Wuhan police keep an eye on security concerns from a central control room, through several hundred thousands of cameras (below) installed around the city. Jin Zhenqiang / for China Daily
WUHAN - Installation of advanced electronic surveillance cameras covering the main public places and streets to provide 24-hour monitoring service, was completed in Wuhan, the largest city in Central China's Hubei province, local authority confirmed on Thursday.
Xu Runan, head of information communication department of the city's public security bureau, told China Daily some 250,000 surveillance cameras, equipped with the world's leading technology, were installed.
"All the cameras will work under the digital technique system," Xu said. "Wuhan is the first city to have completed large-scale installation of such technology in an urban zone, since it became available in China in 2009."
A central control room equipped with a touch screen, serves as the nodal point of the system, covering at least 500 square kilometers.
Xu said the system would automatically trigger an alarm if the cameras were broken or smeared.
"The technology will save us much money in daily maintenance of those cameras."
Besides saving operating cost, the intelligent system also enables cameras to work more efficiently. "It will guarantee more than 95 percent cameras working in high frequency."
Though other metropolises, such as Beijing, Shanghai and Guangzhou, had established the public eye system before, they did not adopt the advanced digital technique, Xu added.
According to Wuhan Evening News, the installation began in September 2009 and took two years to complete. The project cost almost 300 million yuan ($48 million), the report said.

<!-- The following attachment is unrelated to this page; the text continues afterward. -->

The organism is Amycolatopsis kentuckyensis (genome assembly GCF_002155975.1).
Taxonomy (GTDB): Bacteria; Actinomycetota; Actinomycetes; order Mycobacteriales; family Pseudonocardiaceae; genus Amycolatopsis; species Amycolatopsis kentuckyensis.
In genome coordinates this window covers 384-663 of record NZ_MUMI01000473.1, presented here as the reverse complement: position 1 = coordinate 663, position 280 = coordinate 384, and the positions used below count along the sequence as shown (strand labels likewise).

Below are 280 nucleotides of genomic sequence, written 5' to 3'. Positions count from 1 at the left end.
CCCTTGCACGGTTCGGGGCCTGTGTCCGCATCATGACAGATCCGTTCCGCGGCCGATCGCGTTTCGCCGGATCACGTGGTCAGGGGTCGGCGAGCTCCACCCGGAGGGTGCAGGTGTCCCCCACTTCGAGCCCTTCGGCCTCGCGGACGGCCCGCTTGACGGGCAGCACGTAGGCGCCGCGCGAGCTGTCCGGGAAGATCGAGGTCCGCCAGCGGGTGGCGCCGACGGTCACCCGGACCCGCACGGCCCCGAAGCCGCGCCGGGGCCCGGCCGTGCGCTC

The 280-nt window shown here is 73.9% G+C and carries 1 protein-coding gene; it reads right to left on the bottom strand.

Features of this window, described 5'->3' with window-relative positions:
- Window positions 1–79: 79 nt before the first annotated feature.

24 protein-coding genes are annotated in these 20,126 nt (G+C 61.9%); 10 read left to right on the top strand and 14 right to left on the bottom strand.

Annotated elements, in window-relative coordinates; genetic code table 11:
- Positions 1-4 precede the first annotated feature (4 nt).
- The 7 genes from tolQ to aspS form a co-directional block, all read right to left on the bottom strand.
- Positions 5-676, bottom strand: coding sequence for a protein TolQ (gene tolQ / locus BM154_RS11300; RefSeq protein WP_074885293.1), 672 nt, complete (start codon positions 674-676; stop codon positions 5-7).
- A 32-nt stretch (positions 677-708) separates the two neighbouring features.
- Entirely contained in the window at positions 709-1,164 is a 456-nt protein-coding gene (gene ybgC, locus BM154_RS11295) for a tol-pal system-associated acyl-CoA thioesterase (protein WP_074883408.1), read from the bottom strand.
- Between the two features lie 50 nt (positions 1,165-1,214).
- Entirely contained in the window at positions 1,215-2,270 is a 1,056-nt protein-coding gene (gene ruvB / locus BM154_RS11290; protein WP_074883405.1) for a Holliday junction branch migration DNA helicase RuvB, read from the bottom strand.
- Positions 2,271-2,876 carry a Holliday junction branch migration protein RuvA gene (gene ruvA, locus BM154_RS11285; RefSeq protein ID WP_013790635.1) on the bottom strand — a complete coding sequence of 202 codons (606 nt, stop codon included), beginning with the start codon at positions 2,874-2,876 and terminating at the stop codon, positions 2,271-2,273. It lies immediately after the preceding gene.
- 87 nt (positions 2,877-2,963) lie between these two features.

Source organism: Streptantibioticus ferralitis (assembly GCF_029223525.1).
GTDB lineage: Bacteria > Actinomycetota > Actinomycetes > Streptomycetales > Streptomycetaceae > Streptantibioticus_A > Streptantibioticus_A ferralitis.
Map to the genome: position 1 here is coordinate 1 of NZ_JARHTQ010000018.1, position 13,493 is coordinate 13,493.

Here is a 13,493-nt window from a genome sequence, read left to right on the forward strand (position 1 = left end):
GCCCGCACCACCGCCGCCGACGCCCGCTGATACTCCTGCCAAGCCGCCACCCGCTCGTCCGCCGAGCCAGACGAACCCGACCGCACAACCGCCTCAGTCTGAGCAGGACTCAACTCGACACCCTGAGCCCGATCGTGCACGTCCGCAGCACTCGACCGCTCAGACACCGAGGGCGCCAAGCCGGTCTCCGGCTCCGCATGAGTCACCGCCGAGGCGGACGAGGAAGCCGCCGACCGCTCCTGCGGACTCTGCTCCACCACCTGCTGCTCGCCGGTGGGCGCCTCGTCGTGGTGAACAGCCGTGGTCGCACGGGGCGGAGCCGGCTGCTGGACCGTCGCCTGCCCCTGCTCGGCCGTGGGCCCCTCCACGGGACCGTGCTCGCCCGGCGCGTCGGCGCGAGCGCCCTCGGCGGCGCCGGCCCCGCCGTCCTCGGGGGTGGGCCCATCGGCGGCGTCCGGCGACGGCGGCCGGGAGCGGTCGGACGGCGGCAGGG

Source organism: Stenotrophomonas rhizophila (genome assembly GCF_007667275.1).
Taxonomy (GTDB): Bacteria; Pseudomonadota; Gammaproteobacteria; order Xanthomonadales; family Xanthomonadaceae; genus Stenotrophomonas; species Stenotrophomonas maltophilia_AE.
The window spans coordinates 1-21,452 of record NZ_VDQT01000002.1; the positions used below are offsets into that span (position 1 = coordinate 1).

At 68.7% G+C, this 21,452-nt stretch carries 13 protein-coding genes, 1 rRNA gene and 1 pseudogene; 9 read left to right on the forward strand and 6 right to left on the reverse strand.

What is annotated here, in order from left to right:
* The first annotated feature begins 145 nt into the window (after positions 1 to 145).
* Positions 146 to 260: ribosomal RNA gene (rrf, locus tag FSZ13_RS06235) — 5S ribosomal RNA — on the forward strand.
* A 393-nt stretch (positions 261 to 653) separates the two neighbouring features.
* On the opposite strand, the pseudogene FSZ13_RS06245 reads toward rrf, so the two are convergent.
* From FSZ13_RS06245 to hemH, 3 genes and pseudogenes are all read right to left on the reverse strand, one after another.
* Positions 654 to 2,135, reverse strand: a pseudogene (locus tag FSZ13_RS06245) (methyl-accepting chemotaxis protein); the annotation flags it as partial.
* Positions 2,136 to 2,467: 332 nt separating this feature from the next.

Meanwhile, Chongqing municipality, a large city in Southwest China, also launched a major camera installation plan in mid-December, according to Chongqing Times, a local paper.
It said by the end of 2012, Chongqing will maintain more than 60,000 surveillance cameras to ensure the city's safety.
Li Dalin, a 33-year-old citizen in Wuhan, felt that increased surveillance might compromise individual privacy.
"People, especially drivers, have to be more careful as the cameras have been placed everywhere," he said.
Earlier this month, on Dec 1, a blast caused two deaths and 15 injuries outside a bank in Wuhan's Hongshan district, shocking the public. Thanks to the footage captured by the surveillance camera, the local police arrested the suspect in two weeks.
"Everything has two sides," said Xiang Deping, professor in the sociology school of Central China Normal University.
While the use of advanced technology helps protect the city better - like the arrest of the blast suspect in a short time - legal protection for citizens must be updated to safeguard their interests, Xiang said.